John Roberts, former character actor as "the dad who wears khaki shorts and stands with his hands on his hips a lot," joined the liberal wing of the Supreme Court in upholding the Affordable Care Act, or "Obamacare." In doing so, he gave a lot of people who don't pay attention reason to celebrate him on Twitter. They're idiots.

It's easy to like Roberts. Unlike other members of the conservative wing of the court, he doesn't look like his ideology is consuming his flesh from the inside out. The rest of the court ghouls embody the old Orwell quote that by age 50 every man has the face he deserves. Thomas—sullen, glowering, damned—digs his chin further into his neck with every session, his jowls subsiding like a California landslide in agonizing slow motion. Alito sits like a rubberized effacement of humanity, with his doll's-eyed cipher expression taking turns with a simpering smile only a cruel person would teach somebody. Then there's Scalia, America's prick uncle who farts at Easter dinner and doesn't even need to overhear all of your conversation before interrupting you to tell you you're wrong.

Compared to them, John Roberts and family are a Carnival Cruise ad. Ahahaha, dad just dougie'd. Mom did a cannonball into the pool. TENNIS?—ON A BOAT??? Everyone's tanning!

It's tempting to conflate appearance and character, to paint onto a welcome canvas things with which you agree and omit those things that seem ugly. So Roberts, who played the humble, inoffensive judicial nominee role to the hilt during his confirmation, has always offered a welcoming ambiguity to the uninitiated. Jeffrey Toobin might have been ready to consider him archly conservative in the New Yorker, but most of the rest of us were just guessing.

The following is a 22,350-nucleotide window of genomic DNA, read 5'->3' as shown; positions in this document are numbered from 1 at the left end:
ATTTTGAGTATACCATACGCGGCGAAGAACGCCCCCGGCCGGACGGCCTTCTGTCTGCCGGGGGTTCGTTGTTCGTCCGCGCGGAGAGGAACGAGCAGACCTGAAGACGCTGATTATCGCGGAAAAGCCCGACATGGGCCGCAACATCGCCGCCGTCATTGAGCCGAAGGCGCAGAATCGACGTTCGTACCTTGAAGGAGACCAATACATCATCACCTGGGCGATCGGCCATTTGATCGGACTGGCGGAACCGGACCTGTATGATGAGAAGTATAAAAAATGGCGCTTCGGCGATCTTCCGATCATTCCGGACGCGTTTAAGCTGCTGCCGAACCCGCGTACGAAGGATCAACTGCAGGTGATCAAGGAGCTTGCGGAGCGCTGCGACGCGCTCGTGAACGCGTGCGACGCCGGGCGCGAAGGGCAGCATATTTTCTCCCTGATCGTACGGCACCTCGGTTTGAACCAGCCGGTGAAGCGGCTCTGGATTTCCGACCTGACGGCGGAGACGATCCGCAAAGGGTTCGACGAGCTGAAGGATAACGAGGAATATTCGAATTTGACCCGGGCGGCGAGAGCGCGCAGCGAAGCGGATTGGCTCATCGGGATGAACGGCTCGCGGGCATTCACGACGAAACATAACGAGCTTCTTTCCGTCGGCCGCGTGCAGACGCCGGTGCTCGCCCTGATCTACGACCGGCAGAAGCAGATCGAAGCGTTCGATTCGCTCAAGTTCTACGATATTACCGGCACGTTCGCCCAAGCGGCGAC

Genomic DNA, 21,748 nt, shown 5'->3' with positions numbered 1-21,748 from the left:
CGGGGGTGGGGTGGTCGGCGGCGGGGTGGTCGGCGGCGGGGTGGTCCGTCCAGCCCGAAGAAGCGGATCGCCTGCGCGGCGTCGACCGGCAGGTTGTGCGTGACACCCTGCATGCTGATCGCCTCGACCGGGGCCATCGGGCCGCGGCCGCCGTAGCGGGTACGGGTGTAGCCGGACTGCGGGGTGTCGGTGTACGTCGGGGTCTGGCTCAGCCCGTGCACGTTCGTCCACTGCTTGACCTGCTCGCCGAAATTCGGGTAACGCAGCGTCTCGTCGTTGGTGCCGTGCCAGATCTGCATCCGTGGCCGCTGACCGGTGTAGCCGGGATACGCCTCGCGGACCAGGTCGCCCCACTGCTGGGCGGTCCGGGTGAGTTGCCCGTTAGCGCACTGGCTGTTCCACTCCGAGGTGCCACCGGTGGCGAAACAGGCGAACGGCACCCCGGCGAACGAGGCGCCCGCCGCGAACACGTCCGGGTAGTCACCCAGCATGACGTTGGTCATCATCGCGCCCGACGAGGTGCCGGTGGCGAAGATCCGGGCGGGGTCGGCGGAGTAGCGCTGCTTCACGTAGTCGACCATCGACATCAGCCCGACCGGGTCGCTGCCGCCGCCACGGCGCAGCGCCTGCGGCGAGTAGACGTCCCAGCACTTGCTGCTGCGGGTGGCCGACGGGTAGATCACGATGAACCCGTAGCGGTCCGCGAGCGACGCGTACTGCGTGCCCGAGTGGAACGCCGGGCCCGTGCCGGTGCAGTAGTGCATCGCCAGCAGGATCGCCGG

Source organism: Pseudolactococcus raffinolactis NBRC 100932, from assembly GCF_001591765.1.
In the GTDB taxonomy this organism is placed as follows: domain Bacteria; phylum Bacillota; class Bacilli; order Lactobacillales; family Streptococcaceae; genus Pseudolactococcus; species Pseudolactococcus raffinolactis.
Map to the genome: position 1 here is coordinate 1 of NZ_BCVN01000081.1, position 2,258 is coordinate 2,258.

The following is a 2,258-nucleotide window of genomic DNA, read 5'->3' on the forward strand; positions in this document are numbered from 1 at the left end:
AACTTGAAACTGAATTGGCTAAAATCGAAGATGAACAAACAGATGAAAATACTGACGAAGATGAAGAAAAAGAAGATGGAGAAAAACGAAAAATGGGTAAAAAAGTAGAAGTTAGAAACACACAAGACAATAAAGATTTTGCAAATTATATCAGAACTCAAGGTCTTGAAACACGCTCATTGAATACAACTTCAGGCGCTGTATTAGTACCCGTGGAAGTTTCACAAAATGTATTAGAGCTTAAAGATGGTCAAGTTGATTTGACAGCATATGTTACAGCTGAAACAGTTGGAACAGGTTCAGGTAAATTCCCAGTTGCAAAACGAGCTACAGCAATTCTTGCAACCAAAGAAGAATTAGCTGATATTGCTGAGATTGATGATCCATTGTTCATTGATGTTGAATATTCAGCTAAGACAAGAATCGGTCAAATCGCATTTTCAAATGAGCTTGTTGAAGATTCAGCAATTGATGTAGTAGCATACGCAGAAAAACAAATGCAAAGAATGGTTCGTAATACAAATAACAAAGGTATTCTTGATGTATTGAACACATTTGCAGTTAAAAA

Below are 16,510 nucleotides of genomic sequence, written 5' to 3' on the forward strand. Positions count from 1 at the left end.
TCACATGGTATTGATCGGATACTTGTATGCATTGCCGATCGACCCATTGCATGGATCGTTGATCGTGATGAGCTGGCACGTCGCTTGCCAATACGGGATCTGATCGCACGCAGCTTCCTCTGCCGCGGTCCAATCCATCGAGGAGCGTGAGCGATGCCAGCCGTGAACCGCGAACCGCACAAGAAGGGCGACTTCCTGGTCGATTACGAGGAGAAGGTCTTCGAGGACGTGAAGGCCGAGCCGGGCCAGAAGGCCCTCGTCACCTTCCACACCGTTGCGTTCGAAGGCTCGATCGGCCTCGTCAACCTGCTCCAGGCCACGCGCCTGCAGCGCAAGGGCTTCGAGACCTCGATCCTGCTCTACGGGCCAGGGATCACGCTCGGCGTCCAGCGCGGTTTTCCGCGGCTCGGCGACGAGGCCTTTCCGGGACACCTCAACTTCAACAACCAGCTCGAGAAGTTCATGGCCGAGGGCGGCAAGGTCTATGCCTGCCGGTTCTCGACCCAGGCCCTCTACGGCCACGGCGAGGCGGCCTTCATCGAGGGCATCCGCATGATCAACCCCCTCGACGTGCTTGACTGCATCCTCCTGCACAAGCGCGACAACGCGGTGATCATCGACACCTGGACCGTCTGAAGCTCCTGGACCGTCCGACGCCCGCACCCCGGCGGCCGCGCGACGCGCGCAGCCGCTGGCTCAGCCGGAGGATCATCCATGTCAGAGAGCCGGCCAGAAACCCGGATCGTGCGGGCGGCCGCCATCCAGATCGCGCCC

With today's ruling, you can already see lay-readers reevaluating Roberts as a decent-if-misguided guy who was willing to see reason. He upheld Obamacare! (Ignore the ruling on Montana's campaign finance laws earlier this week.) The consensus just two years ago, however, was that Obamacare was perfectly constitutional under the commerce clause. That there was even a debate was fundamentally absurd.

Instead, today Roberts upheld the law as a tax, claiming that, "The individual mandate... cannot be sustained under Congress's power to 'regulate Commerce.'" His opinion preserves the illusion of a court that impartially rules on the law and is not—in four cases at least—intensely motivated by partisan political considerations. At the same time, it represents the first major step in rolling back an interpretation of the commerce clause that has been considered fundamental for roughly 80 years, one whose elimination has been a Federalist Society wet dream for 30.

Lastly, in upholding the ACA as a tax, Roberts has also neatly handed the Republican Party a talking point to carry through to November. It took less than two hours for Marco Rubio to start babbling the same hoary litany, "This is the largest tax on the middle class in American history," and, "Every member of the middle class now has an IRS problem."

Democracts might want to rein in the celebration, and the right can put the fire ax back up next to the box marked BREAK GLASS IN CASE OF COMMUNISM. Roberts upheld one law today. He also opened the back door to gutting or eliminating countless other ones. But this is just calling balls and strikes. Humble stuff. If this were judicial activism, then it might actually be a big deal.

[Image via AP]